In this week’s Better Kansas we offer resources to help keep us healthy and nourished during this unprecedented time in our country and our world, including information about extension offices across the state, shopping efficiently when you DO venture out, free online gatherings for farmers and ranchers dealing with current markets, possible freeze injury to wheat and honoring some of the state’s best. This is a small glimpse of what K-State Research and Extension across the state has to offer. Share on social media and subscribe! – Mary Lou Peter firstname.lastname@example.org
Better Living, Better Communities
K-State Research and Extension has compiled numerous publications and other information to help people take care of themselves and others during times of crisis. See the complete list of resources online.
Local K-State Research and Extension agents are still on the job during this time of closures and confinement. They, too, are practicing social distancing. Email is the best way to reach them, but call forwarding and voicemail allow for closed local offices to be reached by phone as well (some responses could be delayed). To find out how to reach your local agents, visit the K-State Research and Extension county and district directory.
THE PANDEMIC THAT’S SWEEPING THE COUNTRY AND THE WORLD, COVID-19 aka coronavirus, has many of us thinking, feeling, reading about and DOING many things we’ve not considered before. Just yesterday a friend sent a message saying how hard it is to be so isolated. I, myself was pretty confident that I had enough food and supplies to get me through a couple of weeks or longer, but now I’m questioning that and if I don’t, will there be any on store shelves when I need them? K-State Research and Extension has assembled a range of resources in one place with tips from how to talk to your children during disasters to emotional eating to understanding stress and depression and much more. We’ll be adding resources to the COVID-19 Extension Resource page as we can, so check back. And remember, we Kansans are hardy and resilient people.
SOME OF US MAY BE COOKING AT HOME MORE THAN USUAL OVER THE NEXT FEW WEEKS. The Cooking with Confidence web page provides a wealth of information to everyone from novices to experienced cooks, with links to resources from K-State and other land grant universities around the country. Topics such as Eating Well Made Easy, Cooking Veggies, Healthy Cooking and Recipes and many more are included. Take a look!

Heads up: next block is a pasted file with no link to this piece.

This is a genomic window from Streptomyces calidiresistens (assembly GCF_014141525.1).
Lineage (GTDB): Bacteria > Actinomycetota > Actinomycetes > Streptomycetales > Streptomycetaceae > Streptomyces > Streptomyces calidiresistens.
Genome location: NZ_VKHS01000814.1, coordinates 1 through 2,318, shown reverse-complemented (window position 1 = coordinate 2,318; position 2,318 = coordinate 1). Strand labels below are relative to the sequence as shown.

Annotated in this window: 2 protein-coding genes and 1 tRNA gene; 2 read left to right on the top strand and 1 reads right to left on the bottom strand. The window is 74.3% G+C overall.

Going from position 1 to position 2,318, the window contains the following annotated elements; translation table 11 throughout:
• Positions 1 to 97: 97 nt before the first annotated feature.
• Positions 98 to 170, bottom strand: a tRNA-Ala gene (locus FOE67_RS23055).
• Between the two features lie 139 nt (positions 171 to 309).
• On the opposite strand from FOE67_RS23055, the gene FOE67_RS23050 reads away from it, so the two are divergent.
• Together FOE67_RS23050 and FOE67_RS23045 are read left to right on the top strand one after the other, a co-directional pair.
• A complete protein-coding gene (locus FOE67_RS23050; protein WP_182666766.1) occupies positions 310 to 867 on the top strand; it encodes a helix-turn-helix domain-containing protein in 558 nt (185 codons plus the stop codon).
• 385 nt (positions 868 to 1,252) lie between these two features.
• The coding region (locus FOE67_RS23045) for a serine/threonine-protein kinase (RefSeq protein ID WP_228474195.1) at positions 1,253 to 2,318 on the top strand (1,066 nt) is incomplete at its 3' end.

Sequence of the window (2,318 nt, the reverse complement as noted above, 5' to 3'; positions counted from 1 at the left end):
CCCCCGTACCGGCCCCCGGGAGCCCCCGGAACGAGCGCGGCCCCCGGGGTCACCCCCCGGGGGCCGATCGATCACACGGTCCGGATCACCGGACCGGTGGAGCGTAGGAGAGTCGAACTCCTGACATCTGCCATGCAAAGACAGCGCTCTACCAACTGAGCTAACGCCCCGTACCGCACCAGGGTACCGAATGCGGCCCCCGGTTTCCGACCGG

ARE YOU A LIST MAKER OR A RANDOM SHOPPER? In these strange and unusual days, we’re encouraged to limit our trips to the super market, so it’s especially wise to be intentional about what you want before you walk through those doors. Check out this article and radio interview for tips on making those trips as efficient as possible. Making a list and checking it twice isn’t only for Christmas!
Better Farming, Ranching and Gardening
LIKE ALL ASPECTS OF THE U.S. AND GLOBAL ECONOMY, COVID-19 IS AFFECTING AGRICULTURE. Check out this series of online gatherings on Thursday evenings at no cost, hosted by K-State Research and Extension ag economics specialists. Join your fellow ag producers and agribusiness owners via Zoom to discuss the challenges this unprecedented event is presenting to us. Dates and topics include:
- Thursday, March 26 – 7 p.m. – Further Updates on the Macroeconomy
- Thursday, April 2 – 7 p.m. – Grain Markets and Planting Intentions
- Thursday, April 9 – 7 p.m. – Ongoing Effects on Livestock Markets
- Thursday, April 16 – 7 p.m. – Effects on Land Values
In addition to the primary topics, specialists will be available to help answer questions and to discuss other topics. Each online gathering will include a short presentation and the opportunity for participants to discuss and ask questions. Feel free to register for one or all gatherings. Registration is required and limited to the first 300 people.
WE’RE AT A TIME OF YEAR WHEN IT’S BALMY SPRING ONE DAY AND TEMPS PLUMMET BELOW FREEZING THE NEXT. Take a look at an article about spring freeze injury to wheat in the Agronomy eUpdate, complete with weather maps showing air and soil temperatures and what to look for in your crop if you’re concerned about freeze damage. Whether it’s vulnerable depends on factors such as the stage of development, tillage practice (linked to soil temperature), when the wheat was planted and when it emerged.
KANSAS IS WELL KNOWN FOR ITS AGRICULTURE, and no one exemplifies or represents the state’s farmers better than Kansas Master Farmers and Master Farm Homemakers. Six couples were recently honored for their leadership in agriculture, environmental stewardship and service to their communities. Read more and listen about:
- Grant and Gayla Corley – Anderson County
- Mark and Eva Gardiner – Clark County
- Doug and Saundra McGraw – Finney County
- David and Janet Olson – Brown County
- Richard and Denise Swenson – Cloud County
- Richard and Karen Works – Allen County
The Kansas Master Farmer and Master Farm Homemaker Program is co-sponsored by K-State Research and Extension and Kansas Farmer magazine.
For more resources and activities, contact the K-State Research and Extension office in your area. Check out our other blogs and subscribe to our weekly emails here: https://www.ksre.k-state.edu/news/blogs/